As an old high school English teacher, I know a little about these things. And I know that these things matter. (That is not to say I don’t slip up occasionally. I definitely do.
A couple of days ago, someone wrote to Smiley Anders’ column in our paper to bemoan the wrong placement of the word “only” in conversation and print. Someone may say, “There were five boys, but I only gave quarters to two of them.” See the problem? “Only” belongs before “two of them.” It should say, “There were five boys but I gave quarters to only two of them.”
Two days later, Smiley says the language maven wrote a followup note to say that the very day her gripe ran in his column, the editorial cartoon violated the “only rule,” with that word in the wrong place.
And I’m thinking, “Get over this, lady. If you go through life correcting everyone’s English, you have taken on a thankless job and unachievable task.”
“Walk in the Spirit and you will not fulfill the lusts of the flesh”. ” (Galatians 5:16)
Brothers and sisters. If you would be spiritually mature and successful in the Christian life, you must rescue your spiritual life from bondage to your emotions.” –J. Sidlow Baxter, speaking to Mississippi Baptists in the mid-1970s.
She said to me. “If I don’t feel like doing something, my heart would not be in it, and the Lord said we are to serve Him with all our heart. I don’t want to be a hypocrite.”
I said, “So, if you don’t feel like reading your Bible or going to church or apologizing to a neighbor, you don’t do it. Right?”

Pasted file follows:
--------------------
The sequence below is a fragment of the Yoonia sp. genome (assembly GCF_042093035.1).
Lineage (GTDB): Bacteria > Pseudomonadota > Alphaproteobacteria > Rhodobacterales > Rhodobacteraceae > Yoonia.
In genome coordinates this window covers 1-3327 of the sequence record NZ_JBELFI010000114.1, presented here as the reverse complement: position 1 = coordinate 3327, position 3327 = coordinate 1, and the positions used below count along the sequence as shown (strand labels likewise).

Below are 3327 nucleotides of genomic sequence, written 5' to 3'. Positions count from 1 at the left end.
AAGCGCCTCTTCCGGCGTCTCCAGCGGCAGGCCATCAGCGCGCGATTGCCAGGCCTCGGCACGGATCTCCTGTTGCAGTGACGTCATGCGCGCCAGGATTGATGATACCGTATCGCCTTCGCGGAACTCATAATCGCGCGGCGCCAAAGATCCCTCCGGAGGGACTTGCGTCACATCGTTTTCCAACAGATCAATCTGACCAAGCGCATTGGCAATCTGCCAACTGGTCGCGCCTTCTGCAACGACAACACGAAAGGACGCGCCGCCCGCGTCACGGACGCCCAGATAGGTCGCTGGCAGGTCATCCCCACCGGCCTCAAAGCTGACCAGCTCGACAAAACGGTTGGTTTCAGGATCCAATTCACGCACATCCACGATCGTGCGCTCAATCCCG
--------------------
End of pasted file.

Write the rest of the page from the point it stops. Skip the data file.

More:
She: “Right. It would be hypocritical.”
Me: “Well. May I ask you, do you ever wake up on Monday morning and not feel like going to work? Or, when you were a teen, were there early mornings when you did not feel like getting up and going to school?”
She: “That’s different.”
Me: “How is it different?”
She: “It just is.”
Her name is legion. A million clones believe as she does. And the most telling thing about her lazy philosophy is how she refuses to examine it to see if it might be flawed.
“If anyone is in Christ, he is a new creation” (2 Corinthians 5:17).
I had to rewrite my resume’ today for our blog and for a program where I’ll be speaking soon. That’s when I realized that somewhere the material should state that I was recently widowed.
How exactly does one do this? And what’s the best way? And is it absolutely necessary? And why does it hurt so badly to type in those words?
One of the decisions I find myself making daily is whether or not to tell the person I’m talking with that everything has changed in my life. Does the lady at the dry cleaners need to know? Margaret never came in, so they didn’t know one another.
I told a complete stranger at Walmart today.
“God has not given us the spirit of fear, but of love, and of power, and of a sound mind” (2 Timothy 1:7). “Having a form of godliness but denying the power thereof….” (2 Timothy 3:5).
Former U.S. Senator John W. Warner used to tell of an experience during his term as Undersecretary of the U.S. Navy (1969-72). During a visit to an unnamed foreign country, he was impressed by the majestic World War II cruiser on display in the harbor of the capital city. This major component of the country’s defense system looked to be everything one would expect with its gleaming brass gun mounts, its sparkling paint, its bright signal flags.
When Mr. Warner asked for permission to come aboard and inspect the ship, a routine request almost always granted, he was surprised as the captain nervously informed him that this would not be possible.
Later, an aide told Warner the reason for the denial.
The ship was a sham.